No great artist ever sees things as they really are. If he did, he would cease to be an artist. — Oscar Wilde
‘See how calm that water looks? That’s because it’s a long exposure. Waves were crashing against that jetty, but the ghostlike mist between the rocks was all that registered on the film when he left the lens open for two minutes,” I explained to the man. Having caught the authoritative tone of someone in the know, two women who had been walking by paused to listen in. The man had asked a technical question, but I felt compelled to explain the rest via a personal anecdote for the ladies’ sake.
“David loved going to the beach at dawn because he found it peaceful. But when he tried to capture the feeling, the snapshots of waves crashing appeared chaotic, even violent, which isn’t how he felt when he was there. He realized it wasn’t the water alone he found so calming, it was also the strong line of the horizon, the vast expansiveness of the ocean, and the steady rhythm of the waves against the shore. When he took a long exposure, the waves became placid, and finally he had an image that reflected his mood as he watched the water over time.”
When I finished speaking, my audience had grown to five people. The group looked from me to the black-and-white photos on the wall and nodded in appreciation. “Let me know if you have any other questions — after years of hanging around and listening to my man at events like this, I’ve memorized most of his answers.” I smiled and turned to greet friends who were just arriving.
This was David’s first exhibition at the Ordover Gallery in Solana Beach, but no matter where his work is shown, the questions are always the same — people want to understand more about the artist’s creative process, the whys and hows behind the pieces. It was only after I’d absorbed David’s approach to his own work that I began to consider not only the philosophies and methods of other artists but those of art buyers.
I didn’t have much of an appreciation for art before I met David. Artists, yes — I’ve always loved to surround myself with creative people; they give off a certain buzz I find stimulating. That’s one of the traits that originally drew me to David — a fine-art photographer. But, Art? Not so much. Sure, I might’ve found myself in a museum contemplating a historic statue or a pretty painting, but no individual piece ever meant anything to me.
“If you couldn’t tell the difference between a copy and an original work of art, would you still value the original more?” David asked our friend Mia, who, along with our friend Liz, had joined us for dinner at Pacific Coast Grill after the show.
“Yes, I would,” Mia answered. When David asked why, she said, “Because it’s worth more.”
“But even if you couldn’t tell the difference?” David prodded.
“Yes, even then. Maybe it’s an ego thing, but I would want to know I had the original,” said Mia.
“I don’t think it has much to do with ego,” I said. “I like having something original, even if it’s a sketched study, because it’s like possessing a piece of the artist — capturing a segment of time during their creative process. It makes me feel more connected to them.”
I thought of my own modest collection, the handful of items adorning the walls in my home office. Each piece has its own story, and each conveys a message from the artist that speaks to me on three levels — visual, visceral, and intellectual.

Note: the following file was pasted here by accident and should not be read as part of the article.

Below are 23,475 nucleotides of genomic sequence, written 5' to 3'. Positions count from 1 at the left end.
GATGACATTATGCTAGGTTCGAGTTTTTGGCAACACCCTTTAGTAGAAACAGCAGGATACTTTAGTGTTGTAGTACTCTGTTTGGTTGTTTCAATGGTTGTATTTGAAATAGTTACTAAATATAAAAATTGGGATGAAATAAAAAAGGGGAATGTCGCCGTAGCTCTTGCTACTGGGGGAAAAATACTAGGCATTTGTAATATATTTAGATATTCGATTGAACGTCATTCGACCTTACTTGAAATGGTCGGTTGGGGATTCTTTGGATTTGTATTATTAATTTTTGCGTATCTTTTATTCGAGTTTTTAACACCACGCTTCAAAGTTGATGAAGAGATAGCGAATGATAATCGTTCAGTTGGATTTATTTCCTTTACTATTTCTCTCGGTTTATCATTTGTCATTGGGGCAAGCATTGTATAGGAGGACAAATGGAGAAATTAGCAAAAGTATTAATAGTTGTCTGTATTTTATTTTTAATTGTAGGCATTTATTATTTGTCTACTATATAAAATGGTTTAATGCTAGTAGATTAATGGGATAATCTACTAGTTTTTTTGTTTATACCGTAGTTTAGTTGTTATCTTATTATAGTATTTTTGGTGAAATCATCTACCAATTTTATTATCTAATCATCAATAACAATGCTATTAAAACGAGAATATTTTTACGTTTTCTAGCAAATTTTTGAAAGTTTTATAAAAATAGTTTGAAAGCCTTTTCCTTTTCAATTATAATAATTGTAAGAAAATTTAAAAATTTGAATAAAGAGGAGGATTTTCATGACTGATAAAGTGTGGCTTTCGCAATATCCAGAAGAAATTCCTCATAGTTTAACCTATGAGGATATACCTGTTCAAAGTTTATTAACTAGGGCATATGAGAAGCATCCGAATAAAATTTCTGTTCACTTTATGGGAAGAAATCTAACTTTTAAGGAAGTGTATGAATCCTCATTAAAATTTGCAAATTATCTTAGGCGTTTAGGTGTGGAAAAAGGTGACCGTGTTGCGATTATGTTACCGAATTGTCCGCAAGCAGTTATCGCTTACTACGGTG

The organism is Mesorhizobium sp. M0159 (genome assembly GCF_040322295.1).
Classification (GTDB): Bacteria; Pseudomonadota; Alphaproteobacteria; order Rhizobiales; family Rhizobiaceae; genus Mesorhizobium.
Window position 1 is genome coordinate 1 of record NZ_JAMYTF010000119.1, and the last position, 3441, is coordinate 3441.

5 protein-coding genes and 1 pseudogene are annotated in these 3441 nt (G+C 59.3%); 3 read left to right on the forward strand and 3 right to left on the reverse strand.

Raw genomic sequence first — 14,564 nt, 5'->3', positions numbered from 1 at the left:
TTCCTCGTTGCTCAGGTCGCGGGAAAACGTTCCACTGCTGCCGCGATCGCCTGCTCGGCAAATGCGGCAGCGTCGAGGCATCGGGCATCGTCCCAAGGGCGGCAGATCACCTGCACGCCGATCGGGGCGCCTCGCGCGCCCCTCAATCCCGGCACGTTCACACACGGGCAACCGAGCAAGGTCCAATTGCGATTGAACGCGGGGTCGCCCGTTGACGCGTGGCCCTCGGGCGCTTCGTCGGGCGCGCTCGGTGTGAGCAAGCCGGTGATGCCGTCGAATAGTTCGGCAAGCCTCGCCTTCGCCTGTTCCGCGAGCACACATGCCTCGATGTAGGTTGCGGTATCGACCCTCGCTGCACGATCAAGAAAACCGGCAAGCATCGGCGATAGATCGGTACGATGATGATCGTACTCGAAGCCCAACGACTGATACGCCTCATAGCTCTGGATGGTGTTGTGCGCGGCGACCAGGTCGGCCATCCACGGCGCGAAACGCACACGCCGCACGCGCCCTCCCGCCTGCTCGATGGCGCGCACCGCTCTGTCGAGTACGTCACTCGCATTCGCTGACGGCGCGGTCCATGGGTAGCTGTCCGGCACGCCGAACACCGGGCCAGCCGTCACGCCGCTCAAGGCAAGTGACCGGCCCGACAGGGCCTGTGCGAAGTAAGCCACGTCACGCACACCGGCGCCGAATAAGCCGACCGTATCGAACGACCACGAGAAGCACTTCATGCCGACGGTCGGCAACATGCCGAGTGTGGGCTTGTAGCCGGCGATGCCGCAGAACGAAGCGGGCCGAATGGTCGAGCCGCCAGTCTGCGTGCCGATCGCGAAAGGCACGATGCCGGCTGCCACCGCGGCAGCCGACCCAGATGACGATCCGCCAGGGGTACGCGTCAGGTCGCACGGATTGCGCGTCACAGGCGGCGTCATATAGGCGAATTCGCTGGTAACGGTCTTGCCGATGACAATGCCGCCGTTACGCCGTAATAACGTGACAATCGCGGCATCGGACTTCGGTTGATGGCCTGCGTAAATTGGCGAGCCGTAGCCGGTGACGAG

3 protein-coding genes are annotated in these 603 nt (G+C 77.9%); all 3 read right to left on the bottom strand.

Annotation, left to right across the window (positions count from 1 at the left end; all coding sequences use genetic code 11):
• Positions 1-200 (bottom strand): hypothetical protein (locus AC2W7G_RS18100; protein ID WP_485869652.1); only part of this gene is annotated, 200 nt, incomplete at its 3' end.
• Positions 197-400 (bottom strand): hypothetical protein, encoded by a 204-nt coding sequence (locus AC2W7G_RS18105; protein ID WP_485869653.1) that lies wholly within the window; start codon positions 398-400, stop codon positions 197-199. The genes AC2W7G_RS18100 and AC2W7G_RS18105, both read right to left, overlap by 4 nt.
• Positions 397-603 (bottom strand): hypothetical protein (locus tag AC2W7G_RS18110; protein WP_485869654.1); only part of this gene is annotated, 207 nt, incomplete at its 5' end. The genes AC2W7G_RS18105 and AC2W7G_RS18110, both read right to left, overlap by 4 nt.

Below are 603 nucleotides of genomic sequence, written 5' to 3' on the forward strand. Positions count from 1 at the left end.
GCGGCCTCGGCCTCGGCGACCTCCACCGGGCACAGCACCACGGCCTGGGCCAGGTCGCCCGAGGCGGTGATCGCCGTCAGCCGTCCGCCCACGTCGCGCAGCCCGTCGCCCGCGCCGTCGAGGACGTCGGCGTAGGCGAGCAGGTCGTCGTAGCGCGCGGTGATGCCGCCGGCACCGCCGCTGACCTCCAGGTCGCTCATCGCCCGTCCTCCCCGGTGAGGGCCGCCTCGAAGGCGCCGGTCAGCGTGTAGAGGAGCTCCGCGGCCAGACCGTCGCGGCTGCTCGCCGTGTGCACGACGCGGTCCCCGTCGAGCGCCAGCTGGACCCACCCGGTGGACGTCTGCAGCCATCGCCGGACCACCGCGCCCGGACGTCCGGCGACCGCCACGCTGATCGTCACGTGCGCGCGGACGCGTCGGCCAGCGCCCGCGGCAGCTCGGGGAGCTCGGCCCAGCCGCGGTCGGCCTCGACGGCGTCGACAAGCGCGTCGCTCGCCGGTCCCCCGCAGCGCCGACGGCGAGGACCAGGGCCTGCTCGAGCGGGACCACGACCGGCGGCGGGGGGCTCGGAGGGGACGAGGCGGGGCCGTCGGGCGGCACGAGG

When I lived alone, the walls in my apartment had been bare but for two items — a brush-varnished poster of Bouguereau’s Birth of Venus in an ornate frame that was worth way more than the poster itself, and a big sheet of white construction paper covered in varying shades of red lipstick kisses (upon moving in, I had taped the paper to the wall by my front door as a sort of decorative blotter). At the time, I considered “art” to be synonymous with “decoration.” Now, I realize that though the two may overlap, as concepts they are decidedly different.
“My personal and unpopular opinion,” David shared, “is that art is the communication of an idea or feeling through craft — the concept is art, and the execution is craft. We commit art.”
“So anything can be art?” I asked.
“Well, yeah, if an ‘artist’ claims that it is, like, if she’s trying to communicate some message through the work,” said David. “But that doesn’t mean it’s good art. I think the measure of whether a work of art is good or bad is how successfully it communicates the intention of the artist.”
“But you can also create art for yourself,” said Liz. “My dad will never sell one of his pieces.”
“I suppose it can also be a form of personal exploration,” David said.
“But even exploration is a form of communication,” I said. “The only difference is that you’re seeking to communicate with yourself.”
“Most artists want an audience for their art,” said David.
“Then I guess it’s up to the viewer to decide if that message is worth seeing,” I said. I remembered David’s advice to a fledgling photographer: “Show me something I haven’t seen before.” Now I realized it’s not just about what is seen — people want more than a surface understanding. That’s why they stop to listen to the stories I have to share about David’s work.
As stunning as an image may be visually, gallerygoers seem to appreciate it more when they learn, for example, that it took David three years to capture his ideal image of the jetty or that he braved a humid sky full of mosquitoes to photograph the unfinished pier while I played Scrabble on my phone in the comfort of an air-conditioned car.